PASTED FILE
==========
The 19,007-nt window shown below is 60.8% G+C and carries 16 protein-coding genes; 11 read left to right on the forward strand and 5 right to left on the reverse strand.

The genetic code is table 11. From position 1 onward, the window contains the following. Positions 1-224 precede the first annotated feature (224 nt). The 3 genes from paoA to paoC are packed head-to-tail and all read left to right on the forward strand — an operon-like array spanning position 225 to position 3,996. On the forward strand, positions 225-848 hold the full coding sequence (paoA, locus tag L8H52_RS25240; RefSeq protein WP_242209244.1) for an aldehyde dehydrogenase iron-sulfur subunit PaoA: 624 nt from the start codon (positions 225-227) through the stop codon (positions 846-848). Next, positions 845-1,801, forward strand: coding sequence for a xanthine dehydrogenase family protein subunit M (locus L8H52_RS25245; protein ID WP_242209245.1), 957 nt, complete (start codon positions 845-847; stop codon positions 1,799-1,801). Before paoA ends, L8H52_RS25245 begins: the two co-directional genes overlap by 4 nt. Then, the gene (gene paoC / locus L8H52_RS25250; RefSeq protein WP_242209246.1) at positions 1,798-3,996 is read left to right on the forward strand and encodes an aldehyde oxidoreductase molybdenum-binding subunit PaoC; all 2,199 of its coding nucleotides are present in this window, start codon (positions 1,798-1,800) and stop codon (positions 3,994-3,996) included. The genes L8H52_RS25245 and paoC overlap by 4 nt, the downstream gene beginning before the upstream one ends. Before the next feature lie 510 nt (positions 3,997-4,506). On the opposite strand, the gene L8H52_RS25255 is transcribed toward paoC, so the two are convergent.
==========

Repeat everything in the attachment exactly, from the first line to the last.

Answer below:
The 19,007-nt window shown below is 60.8% G+C and carries 16 protein-coding genes; 11 read left to right on the forward strand and 5 right to left on the reverse strand.

The genetic code is table 11. From position 1 onward, the window contains the following. Positions 1-224 precede the first annotated feature (224 nt). The 3 genes from paoA to paoC are packed head-to-tail and all read left to right on the forward strand — an operon-like array spanning position 225 to position 3,996. On the forward strand, positions 225-848 hold the full coding sequence (paoA, locus tag L8H52_RS25240; RefSeq protein WP_242209244.1) for an aldehyde dehydrogenase iron-sulfur subunit PaoA: 624 nt from the start codon (positions 225-227) through the stop codon (positions 846-848). Next, positions 845-1,801, forward strand: coding sequence for a xanthine dehydrogenase family protein subunit M (locus L8H52_RS25245; protein ID WP_242209245.1), 957 nt, complete (start codon positions 845-847; stop codon positions 1,799-1,801). Before paoA ends, L8H52_RS25245 begins: the two co-directional genes overlap by 4 nt. Then, the gene (gene paoC / locus L8H52_RS25250; RefSeq protein WP_242209246.1) at positions 1,798-3,996 is read left to right on the forward strand and encodes an aldehyde oxidoreductase molybdenum-binding subunit PaoC; all 2,199 of its coding nucleotides are present in this window, start codon (positions 1,798-1,800) and stop codon (positions 3,994-3,996) included. The genes L8H52_RS25245 and paoC overlap by 4 nt, the downstream gene beginning before the upstream one ends. Before the next feature lie 510 nt (positions 3,997-4,506). On the opposite strand, the gene L8H52_RS25255 is transcribed toward paoC, so the two are convergent.